Page   73  
    "I see that the great main-spring of all human action is utter selfishness"
    Page   74  
    Coon hunt
    Page   76  
    Hillbilly Kentuckians; woman smokes a cigar
    Page   78  
    He and sister Harriette fall off horse into the mud
    Page   79  
    Butchering hogs
    Page   81  
    Should a lady eat "fat bacon"?
    Page   83  
    Hog butchering in unsanitary conditions
    Page   86  
    Book review on Ten Thousand a Year
    Page   87  
    Idiom: horseback riding is "not what it is cracked up to be"
    Page   88  
    Critique on a singularly poor sermon
    Page   90  
    Thoughts on his college days
    Page   92  
    Longs for home and describes a typical scene there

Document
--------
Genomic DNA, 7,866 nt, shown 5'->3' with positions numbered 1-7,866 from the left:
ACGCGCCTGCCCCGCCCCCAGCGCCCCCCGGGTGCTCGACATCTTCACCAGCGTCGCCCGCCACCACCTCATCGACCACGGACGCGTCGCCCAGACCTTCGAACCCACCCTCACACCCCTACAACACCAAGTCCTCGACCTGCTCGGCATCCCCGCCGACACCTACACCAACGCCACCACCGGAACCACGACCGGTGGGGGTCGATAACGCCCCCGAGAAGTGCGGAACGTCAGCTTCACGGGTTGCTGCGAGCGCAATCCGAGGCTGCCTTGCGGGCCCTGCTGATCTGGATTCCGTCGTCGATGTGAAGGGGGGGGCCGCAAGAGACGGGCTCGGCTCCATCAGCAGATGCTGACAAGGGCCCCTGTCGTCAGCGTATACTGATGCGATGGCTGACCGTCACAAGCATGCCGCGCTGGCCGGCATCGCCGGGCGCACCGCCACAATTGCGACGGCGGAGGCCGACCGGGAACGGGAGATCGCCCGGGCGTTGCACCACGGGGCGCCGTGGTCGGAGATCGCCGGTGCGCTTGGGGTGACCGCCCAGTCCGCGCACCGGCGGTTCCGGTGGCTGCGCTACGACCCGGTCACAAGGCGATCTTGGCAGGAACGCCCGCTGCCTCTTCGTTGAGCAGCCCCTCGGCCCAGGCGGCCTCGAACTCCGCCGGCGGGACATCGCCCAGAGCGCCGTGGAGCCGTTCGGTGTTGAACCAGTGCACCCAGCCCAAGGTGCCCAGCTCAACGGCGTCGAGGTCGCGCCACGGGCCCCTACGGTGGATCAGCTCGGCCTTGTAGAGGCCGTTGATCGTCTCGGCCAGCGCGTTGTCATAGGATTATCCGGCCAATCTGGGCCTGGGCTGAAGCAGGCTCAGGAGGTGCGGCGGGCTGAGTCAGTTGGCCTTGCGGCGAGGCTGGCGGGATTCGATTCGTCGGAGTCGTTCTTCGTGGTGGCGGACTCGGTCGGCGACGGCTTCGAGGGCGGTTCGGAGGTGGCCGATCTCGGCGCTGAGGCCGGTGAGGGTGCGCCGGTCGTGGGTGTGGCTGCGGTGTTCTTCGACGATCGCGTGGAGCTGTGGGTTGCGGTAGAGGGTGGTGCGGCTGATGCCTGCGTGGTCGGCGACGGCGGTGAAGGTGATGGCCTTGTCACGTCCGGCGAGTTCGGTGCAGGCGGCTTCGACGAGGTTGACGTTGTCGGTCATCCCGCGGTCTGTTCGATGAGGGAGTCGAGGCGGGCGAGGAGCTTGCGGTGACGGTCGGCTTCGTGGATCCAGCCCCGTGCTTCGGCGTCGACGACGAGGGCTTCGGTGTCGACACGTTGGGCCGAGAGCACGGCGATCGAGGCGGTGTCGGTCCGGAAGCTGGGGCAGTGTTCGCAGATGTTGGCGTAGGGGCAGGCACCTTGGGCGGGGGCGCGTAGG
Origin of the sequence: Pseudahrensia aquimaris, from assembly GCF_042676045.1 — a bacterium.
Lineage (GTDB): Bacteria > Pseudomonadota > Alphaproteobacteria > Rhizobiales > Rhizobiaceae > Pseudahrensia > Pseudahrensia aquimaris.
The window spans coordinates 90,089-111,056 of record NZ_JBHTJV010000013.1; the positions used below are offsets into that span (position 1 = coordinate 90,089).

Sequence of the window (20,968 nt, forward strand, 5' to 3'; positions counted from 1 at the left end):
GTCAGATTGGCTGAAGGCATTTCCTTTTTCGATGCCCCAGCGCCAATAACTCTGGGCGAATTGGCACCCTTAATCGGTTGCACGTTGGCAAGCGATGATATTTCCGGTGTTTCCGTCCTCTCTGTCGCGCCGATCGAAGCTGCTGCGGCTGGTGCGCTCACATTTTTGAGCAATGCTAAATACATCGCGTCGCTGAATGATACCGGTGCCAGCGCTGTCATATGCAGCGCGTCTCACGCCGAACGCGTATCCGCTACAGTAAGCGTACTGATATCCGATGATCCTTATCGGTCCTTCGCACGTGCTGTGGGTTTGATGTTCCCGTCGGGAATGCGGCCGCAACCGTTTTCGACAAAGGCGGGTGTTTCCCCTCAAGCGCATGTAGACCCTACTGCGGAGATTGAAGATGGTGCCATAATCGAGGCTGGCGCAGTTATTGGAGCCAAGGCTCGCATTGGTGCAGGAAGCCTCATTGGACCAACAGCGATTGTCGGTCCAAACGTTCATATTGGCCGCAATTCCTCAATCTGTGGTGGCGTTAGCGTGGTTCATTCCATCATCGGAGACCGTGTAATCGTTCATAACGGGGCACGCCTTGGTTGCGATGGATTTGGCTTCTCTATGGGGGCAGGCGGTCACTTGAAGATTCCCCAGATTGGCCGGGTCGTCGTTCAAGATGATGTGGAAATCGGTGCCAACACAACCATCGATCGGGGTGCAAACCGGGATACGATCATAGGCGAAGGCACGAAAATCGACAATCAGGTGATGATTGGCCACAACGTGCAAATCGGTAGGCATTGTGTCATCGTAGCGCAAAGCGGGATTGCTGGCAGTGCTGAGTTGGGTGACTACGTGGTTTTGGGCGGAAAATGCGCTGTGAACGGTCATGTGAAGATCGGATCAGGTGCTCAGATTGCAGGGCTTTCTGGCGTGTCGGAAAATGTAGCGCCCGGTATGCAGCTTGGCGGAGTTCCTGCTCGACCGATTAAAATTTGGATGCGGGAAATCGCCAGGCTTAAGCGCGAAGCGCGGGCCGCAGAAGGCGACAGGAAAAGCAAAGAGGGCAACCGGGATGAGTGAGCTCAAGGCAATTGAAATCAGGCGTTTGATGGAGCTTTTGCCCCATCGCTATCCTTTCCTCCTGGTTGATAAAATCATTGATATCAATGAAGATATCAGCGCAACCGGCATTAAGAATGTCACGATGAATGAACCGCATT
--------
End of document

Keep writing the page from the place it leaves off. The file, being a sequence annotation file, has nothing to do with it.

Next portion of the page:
Page   95  
    Kentucky funeral
    Page   98  
    Critique of Gutherie's Arithmetic
    Page   99  
    You cannot argue with a woman
    Page   100  
    Nearly illiterate adult joins his school
    Page   103  
    Memories and news of Hamilton College
    Page   105  
    Christmas Day: his black boy servant asks for a present
    Page   109  
    Thoughts on the year's end
    Page   111  
    New Year's Day: classes held as usual
    Page   114  
    Attends (and takes part in) a debate
    Page   115  
    More about the cigar-smoking woman
    Page   118  
    Singing school
    Page   121  
    Book review on Henry Lee's (1787-1837) Observations on the Writings of Thomas Jefferson (New York: C. DeBehr, 1832) and Jefferson's "defamations" of Washington and other early leaders of the U.S.
    Page   126  
    Candy making
    Page   127  
    Toothache remedies
    Page   130  
    Campbellites hold evangelistic meetings
    Page   132  
    Visits with an early Kentucky settler who knew Daniel Boone; the romance of early Kentucky
    Page   133  
    College classmate moves to Louisiana and becomes thoroughly Southern